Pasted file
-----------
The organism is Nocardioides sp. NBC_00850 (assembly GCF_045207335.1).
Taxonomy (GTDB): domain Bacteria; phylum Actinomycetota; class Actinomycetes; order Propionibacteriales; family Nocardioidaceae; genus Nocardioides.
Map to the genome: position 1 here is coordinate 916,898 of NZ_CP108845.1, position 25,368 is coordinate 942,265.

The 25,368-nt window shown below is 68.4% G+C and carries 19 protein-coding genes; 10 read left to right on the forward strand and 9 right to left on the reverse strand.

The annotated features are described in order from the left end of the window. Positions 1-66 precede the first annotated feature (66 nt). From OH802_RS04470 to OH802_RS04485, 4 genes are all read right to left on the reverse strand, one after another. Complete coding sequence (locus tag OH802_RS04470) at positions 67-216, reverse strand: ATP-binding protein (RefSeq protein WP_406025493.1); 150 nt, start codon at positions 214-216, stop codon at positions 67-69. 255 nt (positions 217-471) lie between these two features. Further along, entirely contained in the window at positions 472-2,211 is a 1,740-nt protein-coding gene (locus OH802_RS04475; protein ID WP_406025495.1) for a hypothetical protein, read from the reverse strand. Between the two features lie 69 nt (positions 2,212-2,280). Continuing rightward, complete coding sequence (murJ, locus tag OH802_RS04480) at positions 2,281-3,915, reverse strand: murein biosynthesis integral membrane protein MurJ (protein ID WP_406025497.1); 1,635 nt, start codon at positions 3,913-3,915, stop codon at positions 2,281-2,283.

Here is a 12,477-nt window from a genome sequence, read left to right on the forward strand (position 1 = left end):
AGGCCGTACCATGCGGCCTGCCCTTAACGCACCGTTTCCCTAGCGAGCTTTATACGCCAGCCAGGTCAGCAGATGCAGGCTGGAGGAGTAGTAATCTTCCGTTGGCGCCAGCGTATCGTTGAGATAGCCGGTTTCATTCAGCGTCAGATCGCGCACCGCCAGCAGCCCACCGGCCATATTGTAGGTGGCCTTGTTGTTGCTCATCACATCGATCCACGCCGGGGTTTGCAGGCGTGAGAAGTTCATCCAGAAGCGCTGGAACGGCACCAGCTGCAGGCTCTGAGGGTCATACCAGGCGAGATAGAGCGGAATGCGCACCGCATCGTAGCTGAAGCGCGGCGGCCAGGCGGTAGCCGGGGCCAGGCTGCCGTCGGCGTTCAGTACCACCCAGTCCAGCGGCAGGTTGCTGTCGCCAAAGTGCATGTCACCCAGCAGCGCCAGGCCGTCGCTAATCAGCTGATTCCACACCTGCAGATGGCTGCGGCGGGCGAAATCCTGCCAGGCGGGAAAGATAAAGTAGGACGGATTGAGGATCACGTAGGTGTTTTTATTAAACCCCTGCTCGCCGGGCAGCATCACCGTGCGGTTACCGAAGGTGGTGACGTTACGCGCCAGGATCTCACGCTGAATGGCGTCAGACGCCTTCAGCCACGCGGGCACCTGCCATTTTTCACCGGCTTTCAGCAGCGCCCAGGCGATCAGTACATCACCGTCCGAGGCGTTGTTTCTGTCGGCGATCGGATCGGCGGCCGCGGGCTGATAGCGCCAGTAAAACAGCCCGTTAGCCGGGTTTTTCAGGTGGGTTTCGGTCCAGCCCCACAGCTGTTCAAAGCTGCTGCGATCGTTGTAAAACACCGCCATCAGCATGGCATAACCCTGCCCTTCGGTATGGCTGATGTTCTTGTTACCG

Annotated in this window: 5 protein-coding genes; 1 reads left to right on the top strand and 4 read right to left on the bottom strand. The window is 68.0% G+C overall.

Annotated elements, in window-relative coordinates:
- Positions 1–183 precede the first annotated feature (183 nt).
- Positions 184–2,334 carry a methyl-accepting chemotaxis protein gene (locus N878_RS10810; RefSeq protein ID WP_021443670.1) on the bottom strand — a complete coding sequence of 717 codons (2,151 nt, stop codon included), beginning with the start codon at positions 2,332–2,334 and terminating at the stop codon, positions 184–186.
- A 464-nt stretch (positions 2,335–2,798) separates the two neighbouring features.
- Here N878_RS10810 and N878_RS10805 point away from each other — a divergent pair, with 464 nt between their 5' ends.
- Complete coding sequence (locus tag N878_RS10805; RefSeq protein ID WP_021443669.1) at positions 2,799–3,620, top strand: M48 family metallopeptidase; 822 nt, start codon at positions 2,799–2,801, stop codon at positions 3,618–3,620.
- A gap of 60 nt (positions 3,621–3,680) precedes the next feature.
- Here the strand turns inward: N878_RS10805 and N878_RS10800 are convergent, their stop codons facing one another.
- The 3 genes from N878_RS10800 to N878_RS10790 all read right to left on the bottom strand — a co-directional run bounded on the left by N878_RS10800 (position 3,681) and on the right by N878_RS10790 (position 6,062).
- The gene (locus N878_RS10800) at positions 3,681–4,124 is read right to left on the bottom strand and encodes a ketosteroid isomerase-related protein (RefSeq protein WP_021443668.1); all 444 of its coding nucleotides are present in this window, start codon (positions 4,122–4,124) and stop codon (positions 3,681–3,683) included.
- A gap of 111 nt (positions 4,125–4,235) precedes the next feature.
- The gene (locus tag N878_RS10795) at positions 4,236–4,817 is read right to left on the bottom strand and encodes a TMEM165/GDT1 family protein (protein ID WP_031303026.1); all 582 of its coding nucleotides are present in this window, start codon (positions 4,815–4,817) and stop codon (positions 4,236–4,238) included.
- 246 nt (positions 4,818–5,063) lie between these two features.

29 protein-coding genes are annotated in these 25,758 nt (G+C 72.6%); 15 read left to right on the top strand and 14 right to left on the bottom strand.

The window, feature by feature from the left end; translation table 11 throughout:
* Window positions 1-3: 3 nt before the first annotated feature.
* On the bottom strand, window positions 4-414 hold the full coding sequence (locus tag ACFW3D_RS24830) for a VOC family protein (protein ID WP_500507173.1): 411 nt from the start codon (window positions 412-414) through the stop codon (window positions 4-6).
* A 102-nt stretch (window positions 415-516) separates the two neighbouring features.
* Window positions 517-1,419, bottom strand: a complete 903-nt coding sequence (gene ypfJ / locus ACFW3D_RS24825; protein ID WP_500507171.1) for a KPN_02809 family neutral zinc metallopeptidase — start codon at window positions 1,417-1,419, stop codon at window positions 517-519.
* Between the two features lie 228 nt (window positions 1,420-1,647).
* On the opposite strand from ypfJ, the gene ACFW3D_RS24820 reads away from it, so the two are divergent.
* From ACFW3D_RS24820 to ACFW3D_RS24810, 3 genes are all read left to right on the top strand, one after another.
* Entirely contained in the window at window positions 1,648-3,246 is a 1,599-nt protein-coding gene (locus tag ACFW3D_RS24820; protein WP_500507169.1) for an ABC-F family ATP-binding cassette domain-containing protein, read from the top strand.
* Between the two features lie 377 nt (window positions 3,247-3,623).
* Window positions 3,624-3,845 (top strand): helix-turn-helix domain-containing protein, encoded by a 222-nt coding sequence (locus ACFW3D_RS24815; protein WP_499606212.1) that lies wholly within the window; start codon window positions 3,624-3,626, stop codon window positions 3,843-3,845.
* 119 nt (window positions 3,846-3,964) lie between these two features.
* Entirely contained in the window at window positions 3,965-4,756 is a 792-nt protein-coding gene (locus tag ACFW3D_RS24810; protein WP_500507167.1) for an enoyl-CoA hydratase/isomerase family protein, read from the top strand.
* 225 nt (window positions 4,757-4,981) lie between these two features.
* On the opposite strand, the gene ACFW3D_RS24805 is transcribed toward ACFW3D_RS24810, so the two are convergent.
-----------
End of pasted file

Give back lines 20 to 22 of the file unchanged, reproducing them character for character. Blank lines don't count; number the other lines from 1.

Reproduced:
- The gene (locus tag N878_RS10795) at positions 4,236–4,817 is read right to left on the bottom strand and encodes a TMEM165/GDT1 family protein (protein ID WP_031303026.1); all 582 of its coding nucleotides are present in this window, start codon (positions 4,815–4,817) and stop codon (positions 4,236–4,238) included.
- 246 nt (positions 4,818–5,063) lie between these two features.

29 protein-coding genes are annotated in these 25,758 nt (G+C 72.6%); 15 read left to right on the top strand and 14 right to left on the bottom strand.